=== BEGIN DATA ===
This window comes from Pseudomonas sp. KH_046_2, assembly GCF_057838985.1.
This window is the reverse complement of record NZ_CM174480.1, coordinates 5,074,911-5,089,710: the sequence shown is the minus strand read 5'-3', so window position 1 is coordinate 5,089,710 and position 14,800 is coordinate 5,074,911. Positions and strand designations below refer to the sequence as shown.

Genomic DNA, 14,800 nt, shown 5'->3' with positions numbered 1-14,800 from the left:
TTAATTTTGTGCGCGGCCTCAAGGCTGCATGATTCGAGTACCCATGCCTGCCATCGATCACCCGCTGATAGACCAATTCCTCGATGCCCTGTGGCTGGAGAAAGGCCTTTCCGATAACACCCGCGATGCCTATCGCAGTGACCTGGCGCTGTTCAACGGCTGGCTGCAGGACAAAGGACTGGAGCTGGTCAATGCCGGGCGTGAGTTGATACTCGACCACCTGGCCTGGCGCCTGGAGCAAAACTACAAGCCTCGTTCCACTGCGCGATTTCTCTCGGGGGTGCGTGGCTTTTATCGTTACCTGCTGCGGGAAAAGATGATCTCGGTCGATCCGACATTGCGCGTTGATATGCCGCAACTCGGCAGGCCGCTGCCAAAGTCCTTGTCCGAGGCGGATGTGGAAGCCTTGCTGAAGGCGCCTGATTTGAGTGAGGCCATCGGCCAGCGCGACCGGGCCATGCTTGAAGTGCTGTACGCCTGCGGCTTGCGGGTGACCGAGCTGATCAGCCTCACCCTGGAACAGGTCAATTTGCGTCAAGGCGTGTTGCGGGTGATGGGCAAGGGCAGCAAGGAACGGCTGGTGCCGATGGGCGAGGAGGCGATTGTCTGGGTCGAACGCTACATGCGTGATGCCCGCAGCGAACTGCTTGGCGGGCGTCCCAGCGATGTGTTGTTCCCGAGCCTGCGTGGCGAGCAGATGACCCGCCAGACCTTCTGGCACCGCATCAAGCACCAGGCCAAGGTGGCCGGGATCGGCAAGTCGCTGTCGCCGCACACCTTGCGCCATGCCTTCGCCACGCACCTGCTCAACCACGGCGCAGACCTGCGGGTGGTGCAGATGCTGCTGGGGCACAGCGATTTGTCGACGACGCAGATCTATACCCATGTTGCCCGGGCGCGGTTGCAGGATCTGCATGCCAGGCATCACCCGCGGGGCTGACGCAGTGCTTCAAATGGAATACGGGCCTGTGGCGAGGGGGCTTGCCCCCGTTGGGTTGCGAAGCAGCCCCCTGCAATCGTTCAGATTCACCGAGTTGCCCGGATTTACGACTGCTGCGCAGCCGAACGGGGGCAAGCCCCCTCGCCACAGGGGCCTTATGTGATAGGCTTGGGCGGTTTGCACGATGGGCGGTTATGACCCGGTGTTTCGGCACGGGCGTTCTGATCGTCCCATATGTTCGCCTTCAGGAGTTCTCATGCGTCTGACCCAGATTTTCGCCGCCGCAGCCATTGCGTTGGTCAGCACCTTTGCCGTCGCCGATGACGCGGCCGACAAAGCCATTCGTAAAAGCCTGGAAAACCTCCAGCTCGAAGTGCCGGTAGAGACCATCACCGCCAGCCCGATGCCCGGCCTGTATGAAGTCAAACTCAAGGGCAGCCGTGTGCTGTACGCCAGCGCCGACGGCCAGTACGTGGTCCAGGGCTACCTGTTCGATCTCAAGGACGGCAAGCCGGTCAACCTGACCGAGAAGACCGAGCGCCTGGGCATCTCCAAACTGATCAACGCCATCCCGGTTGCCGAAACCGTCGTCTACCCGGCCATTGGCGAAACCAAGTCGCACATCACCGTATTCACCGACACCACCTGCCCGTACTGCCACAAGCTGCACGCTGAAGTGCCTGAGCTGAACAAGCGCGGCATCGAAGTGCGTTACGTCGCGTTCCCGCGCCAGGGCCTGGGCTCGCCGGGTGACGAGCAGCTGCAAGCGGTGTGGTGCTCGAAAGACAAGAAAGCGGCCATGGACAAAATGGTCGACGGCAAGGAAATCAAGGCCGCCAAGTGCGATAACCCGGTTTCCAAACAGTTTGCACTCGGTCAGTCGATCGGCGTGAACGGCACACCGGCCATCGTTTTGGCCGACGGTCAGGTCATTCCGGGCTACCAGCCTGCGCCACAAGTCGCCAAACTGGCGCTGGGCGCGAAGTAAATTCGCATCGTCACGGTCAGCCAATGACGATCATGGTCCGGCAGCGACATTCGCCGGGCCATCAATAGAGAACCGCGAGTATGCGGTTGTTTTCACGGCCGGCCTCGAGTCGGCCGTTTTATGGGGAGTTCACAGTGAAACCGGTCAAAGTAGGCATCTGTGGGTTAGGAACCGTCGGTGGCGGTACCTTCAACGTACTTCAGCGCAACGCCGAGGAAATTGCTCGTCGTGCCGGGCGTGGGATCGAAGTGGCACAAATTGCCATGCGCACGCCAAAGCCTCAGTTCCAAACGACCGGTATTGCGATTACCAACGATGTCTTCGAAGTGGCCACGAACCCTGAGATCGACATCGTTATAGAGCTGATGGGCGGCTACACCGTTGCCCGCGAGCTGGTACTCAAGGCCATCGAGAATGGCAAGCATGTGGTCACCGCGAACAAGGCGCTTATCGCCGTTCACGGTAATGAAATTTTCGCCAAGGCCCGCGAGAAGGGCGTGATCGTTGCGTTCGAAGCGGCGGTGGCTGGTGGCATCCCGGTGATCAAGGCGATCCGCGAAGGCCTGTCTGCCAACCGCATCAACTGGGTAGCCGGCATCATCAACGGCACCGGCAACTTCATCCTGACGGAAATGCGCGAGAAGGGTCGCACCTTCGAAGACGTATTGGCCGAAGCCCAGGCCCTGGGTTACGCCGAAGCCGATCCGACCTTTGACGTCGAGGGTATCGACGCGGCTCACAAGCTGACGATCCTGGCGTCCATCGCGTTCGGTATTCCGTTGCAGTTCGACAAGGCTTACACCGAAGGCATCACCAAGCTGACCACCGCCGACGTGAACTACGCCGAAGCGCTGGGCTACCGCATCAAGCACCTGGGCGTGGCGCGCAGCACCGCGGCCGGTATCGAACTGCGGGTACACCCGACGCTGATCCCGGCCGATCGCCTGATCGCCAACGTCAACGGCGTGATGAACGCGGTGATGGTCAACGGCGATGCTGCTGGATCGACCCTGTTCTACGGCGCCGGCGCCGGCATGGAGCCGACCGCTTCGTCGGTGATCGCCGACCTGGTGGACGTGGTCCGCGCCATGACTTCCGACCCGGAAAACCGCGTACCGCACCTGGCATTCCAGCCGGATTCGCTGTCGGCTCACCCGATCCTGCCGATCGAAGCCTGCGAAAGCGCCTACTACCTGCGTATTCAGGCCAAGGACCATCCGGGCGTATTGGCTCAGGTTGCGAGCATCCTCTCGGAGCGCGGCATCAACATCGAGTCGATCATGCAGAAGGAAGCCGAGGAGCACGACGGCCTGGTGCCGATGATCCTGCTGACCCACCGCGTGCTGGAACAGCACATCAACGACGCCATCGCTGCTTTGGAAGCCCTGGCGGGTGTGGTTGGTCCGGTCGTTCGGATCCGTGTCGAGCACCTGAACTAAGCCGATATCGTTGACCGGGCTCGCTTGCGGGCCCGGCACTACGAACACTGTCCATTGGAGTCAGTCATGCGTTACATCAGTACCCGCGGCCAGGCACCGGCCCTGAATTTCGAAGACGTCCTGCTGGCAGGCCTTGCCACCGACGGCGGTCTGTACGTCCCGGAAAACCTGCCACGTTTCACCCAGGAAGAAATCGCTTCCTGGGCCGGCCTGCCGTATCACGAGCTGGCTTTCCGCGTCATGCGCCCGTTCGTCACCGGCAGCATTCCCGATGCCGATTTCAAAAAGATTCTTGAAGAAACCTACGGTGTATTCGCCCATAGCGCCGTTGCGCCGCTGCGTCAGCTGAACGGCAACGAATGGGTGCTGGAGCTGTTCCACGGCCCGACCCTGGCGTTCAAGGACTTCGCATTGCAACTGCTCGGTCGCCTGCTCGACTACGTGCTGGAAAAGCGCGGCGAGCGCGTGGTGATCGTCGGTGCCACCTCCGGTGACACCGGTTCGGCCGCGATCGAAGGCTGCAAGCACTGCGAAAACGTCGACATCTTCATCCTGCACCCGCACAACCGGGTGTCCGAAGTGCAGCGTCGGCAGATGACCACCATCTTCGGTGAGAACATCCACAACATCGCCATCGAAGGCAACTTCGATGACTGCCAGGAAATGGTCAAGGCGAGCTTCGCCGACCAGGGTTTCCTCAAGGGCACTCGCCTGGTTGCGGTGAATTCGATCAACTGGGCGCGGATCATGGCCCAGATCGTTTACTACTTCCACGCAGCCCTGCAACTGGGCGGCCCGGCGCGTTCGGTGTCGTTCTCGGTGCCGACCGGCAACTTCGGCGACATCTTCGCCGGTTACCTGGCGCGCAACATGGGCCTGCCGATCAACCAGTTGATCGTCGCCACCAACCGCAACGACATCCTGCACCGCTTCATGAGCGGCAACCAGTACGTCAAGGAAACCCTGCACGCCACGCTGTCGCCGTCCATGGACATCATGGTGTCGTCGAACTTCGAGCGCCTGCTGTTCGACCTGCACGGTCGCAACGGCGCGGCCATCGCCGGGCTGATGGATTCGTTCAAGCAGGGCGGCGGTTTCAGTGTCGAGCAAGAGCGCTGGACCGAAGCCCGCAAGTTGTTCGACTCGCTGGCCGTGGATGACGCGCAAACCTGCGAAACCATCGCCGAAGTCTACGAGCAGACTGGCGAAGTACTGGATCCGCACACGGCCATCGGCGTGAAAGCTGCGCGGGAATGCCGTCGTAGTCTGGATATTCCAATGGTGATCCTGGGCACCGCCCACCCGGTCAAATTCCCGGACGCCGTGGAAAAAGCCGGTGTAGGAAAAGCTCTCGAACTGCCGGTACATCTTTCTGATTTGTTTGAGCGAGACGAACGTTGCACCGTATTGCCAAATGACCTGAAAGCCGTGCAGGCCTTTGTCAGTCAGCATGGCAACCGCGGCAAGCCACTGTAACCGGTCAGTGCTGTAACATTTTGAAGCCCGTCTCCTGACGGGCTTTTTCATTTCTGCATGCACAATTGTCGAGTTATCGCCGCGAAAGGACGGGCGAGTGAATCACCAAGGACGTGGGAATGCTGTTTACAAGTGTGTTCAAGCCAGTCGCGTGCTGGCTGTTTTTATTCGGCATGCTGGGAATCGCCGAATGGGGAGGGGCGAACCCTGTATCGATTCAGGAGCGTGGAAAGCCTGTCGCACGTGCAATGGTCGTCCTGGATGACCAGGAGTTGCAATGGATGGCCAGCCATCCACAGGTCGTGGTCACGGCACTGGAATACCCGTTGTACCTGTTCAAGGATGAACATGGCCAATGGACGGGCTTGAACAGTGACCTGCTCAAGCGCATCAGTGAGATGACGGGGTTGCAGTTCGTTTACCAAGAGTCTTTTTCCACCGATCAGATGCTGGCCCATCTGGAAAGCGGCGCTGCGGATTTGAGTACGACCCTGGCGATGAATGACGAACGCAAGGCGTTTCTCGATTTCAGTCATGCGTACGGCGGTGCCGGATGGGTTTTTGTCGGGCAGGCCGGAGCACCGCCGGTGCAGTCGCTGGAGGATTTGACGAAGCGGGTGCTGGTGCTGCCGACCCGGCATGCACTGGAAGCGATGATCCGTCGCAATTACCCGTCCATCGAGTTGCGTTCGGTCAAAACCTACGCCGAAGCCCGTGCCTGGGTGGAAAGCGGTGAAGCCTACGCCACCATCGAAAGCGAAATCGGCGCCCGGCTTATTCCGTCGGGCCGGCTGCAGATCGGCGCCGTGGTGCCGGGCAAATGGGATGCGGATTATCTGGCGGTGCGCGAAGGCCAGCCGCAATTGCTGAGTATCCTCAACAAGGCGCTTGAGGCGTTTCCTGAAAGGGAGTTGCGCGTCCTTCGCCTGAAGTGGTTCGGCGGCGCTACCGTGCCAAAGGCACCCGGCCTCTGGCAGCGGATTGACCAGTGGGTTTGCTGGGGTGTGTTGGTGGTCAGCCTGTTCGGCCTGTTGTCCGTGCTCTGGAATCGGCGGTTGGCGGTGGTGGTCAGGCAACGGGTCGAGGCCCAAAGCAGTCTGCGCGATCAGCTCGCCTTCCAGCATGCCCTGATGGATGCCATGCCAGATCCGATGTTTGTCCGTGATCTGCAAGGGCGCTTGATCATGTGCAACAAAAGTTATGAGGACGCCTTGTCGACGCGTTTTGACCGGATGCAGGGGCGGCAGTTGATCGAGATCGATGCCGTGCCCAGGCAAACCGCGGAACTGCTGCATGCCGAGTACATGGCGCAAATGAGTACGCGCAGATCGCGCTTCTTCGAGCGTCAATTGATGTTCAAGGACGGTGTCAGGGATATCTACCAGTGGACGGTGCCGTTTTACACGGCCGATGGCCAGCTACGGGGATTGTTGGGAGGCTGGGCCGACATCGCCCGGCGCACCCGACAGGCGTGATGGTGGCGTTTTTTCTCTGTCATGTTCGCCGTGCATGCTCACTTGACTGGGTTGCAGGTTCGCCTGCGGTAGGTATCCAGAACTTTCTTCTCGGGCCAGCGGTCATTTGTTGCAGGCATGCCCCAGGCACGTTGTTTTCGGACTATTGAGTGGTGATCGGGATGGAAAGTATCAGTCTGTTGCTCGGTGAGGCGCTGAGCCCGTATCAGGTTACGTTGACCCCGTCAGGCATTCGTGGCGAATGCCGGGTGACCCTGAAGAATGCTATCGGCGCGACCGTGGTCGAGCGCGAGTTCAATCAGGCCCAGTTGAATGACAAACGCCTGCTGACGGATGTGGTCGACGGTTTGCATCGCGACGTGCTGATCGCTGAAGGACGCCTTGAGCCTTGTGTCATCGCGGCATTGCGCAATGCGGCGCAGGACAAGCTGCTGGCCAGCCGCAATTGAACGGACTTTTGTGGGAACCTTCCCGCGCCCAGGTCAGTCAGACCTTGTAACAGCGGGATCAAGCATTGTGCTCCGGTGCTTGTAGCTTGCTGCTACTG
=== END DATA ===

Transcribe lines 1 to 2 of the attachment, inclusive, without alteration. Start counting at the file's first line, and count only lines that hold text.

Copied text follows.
This window comes from Pseudomonas sp. KH_046_2, assembly GCF_057838985.1.
This window is the reverse complement of record NZ_CM174480.1, coordinates 5,074,911-5,089,710: the sequence shown is the minus strand read 5'-3', so window position 1 is coordinate 5,089,710 and position 14,800 is coordinate 5,074,911. Positions and strand designations below refer to the sequence as shown.